This process allows students to hear negotiation tactics that are compelling to various degrees; this helps them to determine how they would want to approach such a conversation for themselves. It also enables them to think through which types of things can be negotiated beyond salary. Students are further able to see that, in many cases, there may be a more favorable offer available, even if the candidate does not get everything requested.
Following this exercise, students are debriefed on negotiation strategy by the facilitator. They are then tested. Overall, aggregated results found:
As of this writing, the program has been conducted three times—November 2018, February 2019, and September 2019—with 120 students participating, 86 of whom completed and returned their evaluations. In addition to testing student understanding of career content with virtual quizzes, we wanted to assess the participant experience with this format. The overall results have been overwhelmingly positive for us:
We also sought qualitative feedback about the simulation model for teaching this content. Through this feedback, three main themes emerged: 1) Students felt that seeing an employer’s perspective demystified the process for them; 2) Tangible examples of successful and unsuccessful candidates helped them realize mistakes they had been making, while seeing strong candidates showed them how to correct these mistakes; and 3) They enjoyed being able to make decisions with their peers through interactive discussions and debates.
One of the discussions we had hoped might emerge between participants and facilitators was about assumptions and biases of those reviewing resumes toward the applicants. While this was never intended to be a primary goal of the simulation, we intentionally gave several applicants gender-neutral names on their job materials. In multiple cases, we saw participants express surprise during the interview videos when the perceived gender identity of the candidates was different from the ideas they had formulated about who they were interviewing. In one instance, we also had a participant make assumptions about the age and family responsibilities of one fictional candidate with a Ph.D., leading the participant to assume the candidate was less interested in traveling for the job and therefore less qualified. We used these moments to briefly discuss legal and illegal interview questions and how bias can sometimes influence decision making.
There was a second interesting outcome that emerged during the negotiation activity: When we allowed the participants to make counteroffers, we noticed that a fair number of hiring committees counteroffered with non-monetary incentives, such as tuition remission, virtual work options, and child care grants, as opposed to focusing only on salary. This suggests that Gen Z and young millennials place significant value on work/life balance and growth in terms of the job.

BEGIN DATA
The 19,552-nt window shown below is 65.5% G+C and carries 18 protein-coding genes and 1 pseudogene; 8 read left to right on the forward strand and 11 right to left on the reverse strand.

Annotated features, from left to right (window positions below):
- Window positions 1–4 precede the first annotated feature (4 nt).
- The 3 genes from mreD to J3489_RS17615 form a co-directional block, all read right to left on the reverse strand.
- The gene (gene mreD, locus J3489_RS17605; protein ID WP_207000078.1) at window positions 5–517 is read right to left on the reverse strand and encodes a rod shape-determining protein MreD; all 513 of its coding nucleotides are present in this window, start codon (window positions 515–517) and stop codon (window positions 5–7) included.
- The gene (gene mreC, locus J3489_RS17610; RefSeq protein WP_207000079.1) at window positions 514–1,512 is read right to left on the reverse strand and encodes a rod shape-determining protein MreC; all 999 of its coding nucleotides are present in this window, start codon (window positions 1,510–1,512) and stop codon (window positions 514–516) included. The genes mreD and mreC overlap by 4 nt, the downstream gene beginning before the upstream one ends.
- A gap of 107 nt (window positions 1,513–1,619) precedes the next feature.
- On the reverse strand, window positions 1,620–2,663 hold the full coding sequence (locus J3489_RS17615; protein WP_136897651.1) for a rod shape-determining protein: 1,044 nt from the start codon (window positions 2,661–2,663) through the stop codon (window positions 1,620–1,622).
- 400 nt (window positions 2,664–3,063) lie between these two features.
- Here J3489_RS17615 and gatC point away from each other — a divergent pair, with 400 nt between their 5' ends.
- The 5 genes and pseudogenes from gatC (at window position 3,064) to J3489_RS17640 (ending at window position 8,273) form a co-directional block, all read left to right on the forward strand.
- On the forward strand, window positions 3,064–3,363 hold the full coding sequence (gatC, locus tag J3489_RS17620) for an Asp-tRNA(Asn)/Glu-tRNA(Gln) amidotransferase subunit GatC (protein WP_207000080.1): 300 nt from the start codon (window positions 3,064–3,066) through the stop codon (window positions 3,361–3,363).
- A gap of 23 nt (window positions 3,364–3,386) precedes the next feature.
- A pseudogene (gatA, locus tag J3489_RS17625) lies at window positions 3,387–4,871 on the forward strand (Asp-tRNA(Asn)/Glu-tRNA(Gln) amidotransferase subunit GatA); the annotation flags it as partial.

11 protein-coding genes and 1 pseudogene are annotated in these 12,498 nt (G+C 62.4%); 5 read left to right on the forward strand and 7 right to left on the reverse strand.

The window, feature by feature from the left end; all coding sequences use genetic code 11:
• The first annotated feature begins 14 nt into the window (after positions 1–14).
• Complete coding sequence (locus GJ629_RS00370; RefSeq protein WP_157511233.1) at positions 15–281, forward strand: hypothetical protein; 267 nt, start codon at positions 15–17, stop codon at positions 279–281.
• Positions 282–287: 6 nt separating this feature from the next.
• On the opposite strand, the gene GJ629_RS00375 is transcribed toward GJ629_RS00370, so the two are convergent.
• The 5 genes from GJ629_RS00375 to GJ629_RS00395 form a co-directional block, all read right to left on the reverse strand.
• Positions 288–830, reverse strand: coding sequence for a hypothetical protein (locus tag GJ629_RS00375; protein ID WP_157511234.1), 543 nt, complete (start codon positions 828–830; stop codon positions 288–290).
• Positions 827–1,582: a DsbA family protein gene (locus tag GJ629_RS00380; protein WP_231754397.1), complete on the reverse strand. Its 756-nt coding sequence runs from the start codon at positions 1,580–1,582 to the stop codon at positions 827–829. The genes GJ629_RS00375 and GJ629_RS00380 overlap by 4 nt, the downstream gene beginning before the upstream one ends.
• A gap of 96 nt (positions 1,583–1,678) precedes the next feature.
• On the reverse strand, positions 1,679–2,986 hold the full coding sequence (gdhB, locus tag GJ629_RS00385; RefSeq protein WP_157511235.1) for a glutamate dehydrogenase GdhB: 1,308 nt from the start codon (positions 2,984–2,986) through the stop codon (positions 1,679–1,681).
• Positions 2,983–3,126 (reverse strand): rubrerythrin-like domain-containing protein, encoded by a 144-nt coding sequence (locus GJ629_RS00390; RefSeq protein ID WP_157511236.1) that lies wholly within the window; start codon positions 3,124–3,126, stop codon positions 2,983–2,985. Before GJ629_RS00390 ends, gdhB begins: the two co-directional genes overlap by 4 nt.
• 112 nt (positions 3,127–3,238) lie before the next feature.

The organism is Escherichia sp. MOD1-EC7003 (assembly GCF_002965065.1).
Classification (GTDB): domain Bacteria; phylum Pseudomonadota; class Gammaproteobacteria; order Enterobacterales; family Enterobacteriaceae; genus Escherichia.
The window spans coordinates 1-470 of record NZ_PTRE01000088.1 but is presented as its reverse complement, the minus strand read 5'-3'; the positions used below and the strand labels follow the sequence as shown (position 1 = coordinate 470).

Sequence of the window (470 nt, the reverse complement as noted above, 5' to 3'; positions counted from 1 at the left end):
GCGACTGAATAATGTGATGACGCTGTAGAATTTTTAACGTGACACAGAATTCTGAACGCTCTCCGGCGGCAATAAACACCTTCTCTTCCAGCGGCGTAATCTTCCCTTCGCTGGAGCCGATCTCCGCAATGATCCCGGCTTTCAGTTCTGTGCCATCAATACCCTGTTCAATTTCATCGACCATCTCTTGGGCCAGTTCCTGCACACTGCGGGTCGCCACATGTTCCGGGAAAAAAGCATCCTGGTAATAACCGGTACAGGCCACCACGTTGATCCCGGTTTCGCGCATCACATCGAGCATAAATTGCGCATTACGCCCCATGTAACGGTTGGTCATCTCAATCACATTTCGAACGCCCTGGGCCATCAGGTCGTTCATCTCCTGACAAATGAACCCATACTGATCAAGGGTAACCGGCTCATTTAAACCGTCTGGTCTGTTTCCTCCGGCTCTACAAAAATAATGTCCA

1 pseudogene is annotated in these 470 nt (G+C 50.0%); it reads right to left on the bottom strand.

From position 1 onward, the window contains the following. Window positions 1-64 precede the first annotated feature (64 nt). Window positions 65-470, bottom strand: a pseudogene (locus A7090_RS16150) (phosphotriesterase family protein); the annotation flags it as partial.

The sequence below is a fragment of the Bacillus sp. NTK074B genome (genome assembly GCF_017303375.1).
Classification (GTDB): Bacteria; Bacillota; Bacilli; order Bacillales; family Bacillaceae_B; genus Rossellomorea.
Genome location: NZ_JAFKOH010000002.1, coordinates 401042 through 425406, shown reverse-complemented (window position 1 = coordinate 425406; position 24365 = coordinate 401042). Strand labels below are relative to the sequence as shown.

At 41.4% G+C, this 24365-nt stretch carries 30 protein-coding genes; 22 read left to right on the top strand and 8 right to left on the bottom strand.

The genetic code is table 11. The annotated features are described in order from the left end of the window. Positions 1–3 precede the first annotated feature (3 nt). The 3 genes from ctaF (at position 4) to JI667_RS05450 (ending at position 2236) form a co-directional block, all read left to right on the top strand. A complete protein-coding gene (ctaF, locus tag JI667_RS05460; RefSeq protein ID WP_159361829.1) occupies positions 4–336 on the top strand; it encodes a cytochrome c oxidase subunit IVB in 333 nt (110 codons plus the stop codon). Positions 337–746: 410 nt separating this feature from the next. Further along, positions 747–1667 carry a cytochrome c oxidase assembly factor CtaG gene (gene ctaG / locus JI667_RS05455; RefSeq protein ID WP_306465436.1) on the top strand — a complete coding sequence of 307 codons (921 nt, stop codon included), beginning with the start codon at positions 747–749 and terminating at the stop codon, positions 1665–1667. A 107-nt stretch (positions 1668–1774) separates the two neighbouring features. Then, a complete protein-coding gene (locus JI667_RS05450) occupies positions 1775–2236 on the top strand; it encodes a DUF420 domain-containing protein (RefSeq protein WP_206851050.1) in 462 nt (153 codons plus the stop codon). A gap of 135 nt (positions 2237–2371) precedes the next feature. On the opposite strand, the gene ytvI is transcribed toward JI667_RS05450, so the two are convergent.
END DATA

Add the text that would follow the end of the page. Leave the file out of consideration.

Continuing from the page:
Simulations are a common strategy for teaching content, and with good reason. According to Smith and Boyer, “Simulations have the power to recreate dynamic...processes in the classroom, allowing students to examine the motivations, behavioral constraints, resources, and interactions among institutional actors.”2 Active learning, they say, is believed to have five major benefits for students: 1) deeper levels of insight into process, 2) greater attention and activity levels in the process, 3) more long-term retention of information, 4) development of analytical skills through collaboration, and 5) stronger speaking and presentation skills.3
With this knowledge and understanding, we felt compelled to use a simulation model to deliver this content and further felt there were opportunities for students to develop skills through the program, based on the NACE career readiness skills.4 Ultimately, we wanted the simulation to translate into the ability for students to apply the material and have it inform their approach to their job search in ways that would provide value.
There is also research about simulations and related active learning strategies that shows participation leads to better knowledge of the material being taught and also better performance when being tested, compared with students who learn through more passive means.5 The act of frequent testing itself is widely believed to be a key component of learning and long-term retention, as is relevance for the participant.6 As a result, having short testing experiences incorporated strategically into the design was a priority for our purposes at NYU.
To make the process as relevant as possible for our graduate students, we opted to make the vacancy being filled an “analyst” position at a fictional consulting/policy firm. The decision to do that was based largely on the interest in that role we see from our graduate students, but also because the analyst position is inclusive of many different fields of study and tends to prioritize many of the strengths our graduate students have, e.g., teamwork, analytical, and communication skills, and ability to conduct research. In addition, we believed our students had some context for the analyst position and therefore would be able to use that context in their role play as hiring managers.